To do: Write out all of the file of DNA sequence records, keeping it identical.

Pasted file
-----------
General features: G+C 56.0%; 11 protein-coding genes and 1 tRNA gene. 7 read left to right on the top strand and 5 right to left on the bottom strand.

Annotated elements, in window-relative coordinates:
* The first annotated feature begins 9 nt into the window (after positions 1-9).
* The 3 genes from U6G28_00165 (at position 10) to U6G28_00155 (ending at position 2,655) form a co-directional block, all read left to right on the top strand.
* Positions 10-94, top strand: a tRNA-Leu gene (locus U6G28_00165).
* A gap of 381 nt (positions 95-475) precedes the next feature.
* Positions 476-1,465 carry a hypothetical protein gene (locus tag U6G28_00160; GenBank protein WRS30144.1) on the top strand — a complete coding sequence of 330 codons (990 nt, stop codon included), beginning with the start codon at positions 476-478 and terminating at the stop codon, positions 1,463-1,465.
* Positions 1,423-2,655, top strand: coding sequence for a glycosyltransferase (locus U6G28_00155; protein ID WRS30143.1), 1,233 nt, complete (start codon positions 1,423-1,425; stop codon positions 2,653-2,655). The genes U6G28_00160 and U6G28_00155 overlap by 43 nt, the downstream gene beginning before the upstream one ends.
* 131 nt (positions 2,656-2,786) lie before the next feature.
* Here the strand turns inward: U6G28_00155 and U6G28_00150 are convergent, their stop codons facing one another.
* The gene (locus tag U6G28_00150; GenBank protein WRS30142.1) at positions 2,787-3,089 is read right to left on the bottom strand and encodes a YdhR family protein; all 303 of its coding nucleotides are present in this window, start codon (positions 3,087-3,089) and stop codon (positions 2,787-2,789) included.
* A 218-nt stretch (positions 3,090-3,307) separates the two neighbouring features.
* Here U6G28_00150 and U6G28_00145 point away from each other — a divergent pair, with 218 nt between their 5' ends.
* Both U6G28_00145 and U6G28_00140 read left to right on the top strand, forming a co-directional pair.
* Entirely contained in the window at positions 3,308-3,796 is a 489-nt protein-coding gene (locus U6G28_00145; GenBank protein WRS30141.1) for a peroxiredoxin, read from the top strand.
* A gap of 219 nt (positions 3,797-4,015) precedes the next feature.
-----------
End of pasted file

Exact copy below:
General features: G+C 56.0%; 11 protein-coding genes and 1 tRNA gene. 7 read left to right on the top strand and 5 right to left on the bottom strand.

Annotated elements, in window-relative coordinates:
* The first annotated feature begins 9 nt into the window (after positions 1-9).
* The 3 genes from U6G28_00165 (at position 10) to U6G28_00155 (ending at position 2,655) form a co-directional block, all read left to right on the top strand.
* Positions 10-94, top strand: a tRNA-Leu gene (locus U6G28_00165).
* A gap of 381 nt (positions 95-475) precedes the next feature.
* Positions 476-1,465 carry a hypothetical protein gene (locus tag U6G28_00160; GenBank protein WRS30144.1) on the top strand — a complete coding sequence of 330 codons (990 nt, stop codon included), beginning with the start codon at positions 476-478 and terminating at the stop codon, positions 1,463-1,465.
* Positions 1,423-2,655, top strand: coding sequence for a glycosyltransferase (locus U6G28_00155; protein ID WRS30143.1), 1,233 nt, complete (start codon positions 1,423-1,425; stop codon positions 2,653-2,655). The genes U6G28_00160 and U6G28_00155 overlap by 43 nt, the downstream gene beginning before the upstream one ends.
* 131 nt (positions 2,656-2,786) lie before the next feature.
* Here the strand turns inward: U6G28_00155 and U6G28_00150 are convergent, their stop codons facing one another.
* The gene (locus tag U6G28_00150; GenBank protein WRS30142.1) at positions 2,787-3,089 is read right to left on the bottom strand and encodes a YdhR family protein; all 303 of its coding nucleotides are present in this window, start codon (positions 3,087-3,089) and stop codon (positions 2,787-2,789) included.
* A 218-nt stretch (positions 3,090-3,307) separates the two neighbouring features.
* Here U6G28_00150 and U6G28_00145 point away from each other — a divergent pair, with 218 nt between their 5' ends.
* Both U6G28_00145 and U6G28_00140 read left to right on the top strand, forming a co-directional pair.
* Entirely contained in the window at positions 3,308-3,796 is a 489-nt protein-coding gene (locus U6G28_00145; GenBank protein WRS30141.1) for a peroxiredoxin, read from the top strand.
* A gap of 219 nt (positions 3,797-4,015) precedes the next feature.